Federal Court imposed penalties on a union official for breaches of the Fair Work Act 2009 (Cth) (FW Act), and ordered that the union was not to indemnify the official for those penalties. On appeal the Full Court of the Federal Court held that section 545(1) of the FW Act did not give the Court power to order that the official not be indemnified.

In Issue

  • Whether the Federal Court had power to prohibit indemnification for a penalty imposed by it.


In the decision of Director of Fair Work Building Industry Inspectorate v Construction, Forestry, Mining and Energy Union (No 2) [2016] FCA 436 the Federal Court of Australia (FCA) found, inter alia, that an officer of the union contravened section 348 of the Fair Work Act 2009 (Cth) (the FW Act) in connection with the blockade of the construction site of the City to Maribyrnong River Project Package B. This work was part of the Victorian Government's Regional Rail Link Project to build new regional rail lines.

Decision at trial

The trial judge made orders, inter alia, to the effect that:

  1. The union official pay penalties totaling $18,000 in respect of his contraventions; and
  2. The union must not directly or indirectly indemnify the official against the penalties in whole or in part.

This decision was appealed to the Full Court of the Federal Court (FCAFC).

Issues on appeal

A significant issue on appeal was whether the trial judge had the power, pursuant to section 545(1) of the FW Act, to prohibit the union from indemnifying the official for the penalties imposed on him.

Decision on appeal

In finding for the appellant with respect to this issue, and holding that section 545(1) of the FW Act did not give the FCA power to make an order prohibiting indemnification, the FCAFC observed that:

“If s 545(1) was a valid source of power for Order 13, it would also be a lawful source of power for other orders of a varied and broad kind that could intrude on the legitimate freedoms and rights of persons, whether contravenors or not. Examples of such orders might be: that banks not lend to a contravenor so as to force the contravenor to sell an asset to pay the penalty, that a contravenor pay the penalty from a particular asset or source, that family or friends of the contravenor not give or lend money to the contravenor to pay the penalty. Such intrusions into the lives of people require a clear statutory source. So does an order in aid of the force of the penalty that enjoins a party using its assets in a manner not shown to be unlawful.”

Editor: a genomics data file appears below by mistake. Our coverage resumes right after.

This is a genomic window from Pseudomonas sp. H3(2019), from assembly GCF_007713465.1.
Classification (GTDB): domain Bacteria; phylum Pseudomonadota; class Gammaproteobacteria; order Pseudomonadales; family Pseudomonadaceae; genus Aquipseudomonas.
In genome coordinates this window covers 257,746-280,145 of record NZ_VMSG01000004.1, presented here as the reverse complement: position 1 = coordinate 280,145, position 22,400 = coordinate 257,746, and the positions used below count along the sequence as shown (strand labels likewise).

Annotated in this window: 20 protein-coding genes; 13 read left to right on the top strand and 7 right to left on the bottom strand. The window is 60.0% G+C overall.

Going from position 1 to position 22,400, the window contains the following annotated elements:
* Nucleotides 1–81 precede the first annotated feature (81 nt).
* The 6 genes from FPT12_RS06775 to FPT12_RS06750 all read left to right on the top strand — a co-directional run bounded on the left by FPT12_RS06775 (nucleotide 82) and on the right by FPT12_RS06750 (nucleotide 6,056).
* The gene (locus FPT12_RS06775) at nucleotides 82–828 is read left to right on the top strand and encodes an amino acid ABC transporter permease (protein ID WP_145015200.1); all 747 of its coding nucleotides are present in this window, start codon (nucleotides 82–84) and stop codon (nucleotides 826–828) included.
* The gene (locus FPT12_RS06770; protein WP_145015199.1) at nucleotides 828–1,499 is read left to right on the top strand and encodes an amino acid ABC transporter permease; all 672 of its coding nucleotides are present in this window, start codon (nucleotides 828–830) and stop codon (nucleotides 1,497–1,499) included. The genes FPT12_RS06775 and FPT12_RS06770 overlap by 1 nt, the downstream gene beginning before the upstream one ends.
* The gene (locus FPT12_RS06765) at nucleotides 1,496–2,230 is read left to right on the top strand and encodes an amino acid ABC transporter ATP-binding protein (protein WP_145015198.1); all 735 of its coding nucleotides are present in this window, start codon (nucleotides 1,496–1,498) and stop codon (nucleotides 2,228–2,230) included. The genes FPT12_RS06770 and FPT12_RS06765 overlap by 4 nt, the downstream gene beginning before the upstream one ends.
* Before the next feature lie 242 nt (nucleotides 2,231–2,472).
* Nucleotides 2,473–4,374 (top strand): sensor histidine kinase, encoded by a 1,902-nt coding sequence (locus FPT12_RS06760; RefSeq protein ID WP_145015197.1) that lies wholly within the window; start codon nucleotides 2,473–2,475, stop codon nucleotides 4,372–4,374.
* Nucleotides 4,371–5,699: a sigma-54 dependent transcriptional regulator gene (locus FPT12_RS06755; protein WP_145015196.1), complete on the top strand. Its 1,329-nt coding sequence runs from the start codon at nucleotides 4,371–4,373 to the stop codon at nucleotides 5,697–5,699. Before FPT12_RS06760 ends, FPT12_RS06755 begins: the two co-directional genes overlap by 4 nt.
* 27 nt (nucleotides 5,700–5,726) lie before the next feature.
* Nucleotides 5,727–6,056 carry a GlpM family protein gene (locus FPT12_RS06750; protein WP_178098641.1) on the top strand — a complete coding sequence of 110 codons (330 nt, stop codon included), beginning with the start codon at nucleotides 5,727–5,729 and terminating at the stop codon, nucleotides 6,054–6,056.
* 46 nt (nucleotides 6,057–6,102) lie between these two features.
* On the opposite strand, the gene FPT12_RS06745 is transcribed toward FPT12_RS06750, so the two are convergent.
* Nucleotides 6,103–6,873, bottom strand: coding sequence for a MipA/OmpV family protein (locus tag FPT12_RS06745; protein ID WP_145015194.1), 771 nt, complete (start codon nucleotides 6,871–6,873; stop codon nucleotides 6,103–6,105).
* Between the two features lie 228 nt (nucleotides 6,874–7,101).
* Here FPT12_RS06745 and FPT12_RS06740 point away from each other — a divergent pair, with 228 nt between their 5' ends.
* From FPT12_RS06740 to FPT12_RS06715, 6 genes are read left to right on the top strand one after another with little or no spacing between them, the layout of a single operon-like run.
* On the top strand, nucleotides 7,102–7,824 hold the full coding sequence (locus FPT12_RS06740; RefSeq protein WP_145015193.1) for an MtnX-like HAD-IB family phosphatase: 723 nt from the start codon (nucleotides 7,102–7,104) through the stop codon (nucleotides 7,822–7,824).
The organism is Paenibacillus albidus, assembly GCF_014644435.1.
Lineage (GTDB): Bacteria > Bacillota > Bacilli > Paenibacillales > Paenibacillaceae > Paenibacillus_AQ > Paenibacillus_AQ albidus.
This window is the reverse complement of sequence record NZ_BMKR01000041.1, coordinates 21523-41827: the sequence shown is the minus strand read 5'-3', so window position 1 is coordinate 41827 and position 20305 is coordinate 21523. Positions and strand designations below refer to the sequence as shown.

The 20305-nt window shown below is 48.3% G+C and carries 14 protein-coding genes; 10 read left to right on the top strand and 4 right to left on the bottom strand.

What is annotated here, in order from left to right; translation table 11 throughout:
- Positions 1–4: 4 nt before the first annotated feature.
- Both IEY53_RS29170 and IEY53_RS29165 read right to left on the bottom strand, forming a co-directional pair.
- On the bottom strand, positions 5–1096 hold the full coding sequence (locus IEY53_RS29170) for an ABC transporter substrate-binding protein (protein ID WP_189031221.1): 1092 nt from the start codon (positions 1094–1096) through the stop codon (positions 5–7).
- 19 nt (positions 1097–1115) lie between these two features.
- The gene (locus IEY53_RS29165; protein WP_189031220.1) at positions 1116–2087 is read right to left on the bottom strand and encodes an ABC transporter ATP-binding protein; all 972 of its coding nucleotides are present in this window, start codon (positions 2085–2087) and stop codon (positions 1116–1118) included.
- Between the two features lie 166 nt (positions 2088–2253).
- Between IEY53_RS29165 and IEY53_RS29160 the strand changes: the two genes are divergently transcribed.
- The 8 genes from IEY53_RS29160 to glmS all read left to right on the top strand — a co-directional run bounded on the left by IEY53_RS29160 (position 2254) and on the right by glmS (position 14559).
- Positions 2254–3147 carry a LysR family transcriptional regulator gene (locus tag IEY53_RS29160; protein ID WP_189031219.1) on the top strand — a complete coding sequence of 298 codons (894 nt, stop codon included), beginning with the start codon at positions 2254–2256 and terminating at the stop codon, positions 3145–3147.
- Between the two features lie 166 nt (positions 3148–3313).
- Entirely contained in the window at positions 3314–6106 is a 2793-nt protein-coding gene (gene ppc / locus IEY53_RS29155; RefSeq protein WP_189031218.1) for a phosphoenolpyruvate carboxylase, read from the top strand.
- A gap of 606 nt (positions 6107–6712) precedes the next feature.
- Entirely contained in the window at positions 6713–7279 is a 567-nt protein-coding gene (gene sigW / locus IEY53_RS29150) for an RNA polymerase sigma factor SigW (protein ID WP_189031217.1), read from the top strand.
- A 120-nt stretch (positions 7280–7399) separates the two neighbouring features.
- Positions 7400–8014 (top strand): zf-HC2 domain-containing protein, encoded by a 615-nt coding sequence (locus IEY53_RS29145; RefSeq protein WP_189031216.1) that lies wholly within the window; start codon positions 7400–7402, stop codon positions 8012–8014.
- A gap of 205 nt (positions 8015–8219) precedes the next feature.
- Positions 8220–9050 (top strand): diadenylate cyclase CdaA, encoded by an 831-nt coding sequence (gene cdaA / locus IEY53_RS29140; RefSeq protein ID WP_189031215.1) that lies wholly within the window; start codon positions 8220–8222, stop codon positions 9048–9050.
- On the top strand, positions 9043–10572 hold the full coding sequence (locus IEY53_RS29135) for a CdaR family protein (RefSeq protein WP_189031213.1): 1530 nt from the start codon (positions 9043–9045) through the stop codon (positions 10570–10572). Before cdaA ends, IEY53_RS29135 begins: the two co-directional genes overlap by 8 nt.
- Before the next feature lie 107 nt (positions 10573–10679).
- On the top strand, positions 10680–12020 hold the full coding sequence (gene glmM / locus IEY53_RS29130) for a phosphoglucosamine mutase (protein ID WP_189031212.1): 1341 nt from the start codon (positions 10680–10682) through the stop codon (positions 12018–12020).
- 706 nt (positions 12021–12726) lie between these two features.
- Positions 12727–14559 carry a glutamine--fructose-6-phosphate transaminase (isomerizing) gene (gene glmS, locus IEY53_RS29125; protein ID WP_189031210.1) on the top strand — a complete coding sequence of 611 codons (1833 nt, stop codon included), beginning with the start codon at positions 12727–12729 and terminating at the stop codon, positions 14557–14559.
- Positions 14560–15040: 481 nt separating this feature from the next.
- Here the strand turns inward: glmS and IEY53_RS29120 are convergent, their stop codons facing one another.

Special leave to appeal the FCAFC decision on this issue was granted by the High Court on 12 May 2017.

Implications for you

The trial judge apparently took a dim view of a party to proceedings, upon whom penalties have been imposed, being indemnified for those penalties by another. The judge’s concern seemed to be that indemnification of this type diminishes the deterrence effect of the penalties.

It will be interesting to see what the High Court’s view on the issue will be. In the event that the FCAFC’s decision is overturned it would give rise to an issue for insurers in the sense that, if a penalty were imposed on an insured under the FW Act, a Court may rely on section 545(1) to prohibit the insurer from providing indemnify for that penalty i.e. if it were otherwise covered under the insurance policy.

It is worthwhile noting that a related issue arose in the decision of Hillman v Ferro Con (SA) Pty Ltd (in liquidation) and Anor [2013] SAIRC 22, about which we have also published an article. In that case the South Australian Industrial Court imposed a higher penalty on the contravenor of workplace, health and safety legislation, in circumstances where it came to the Court’s attention that there was insurance in place which would provide indemnify for that penalty. The Court was, however, also of the view that it did not have the ability to consider the validity of such cover.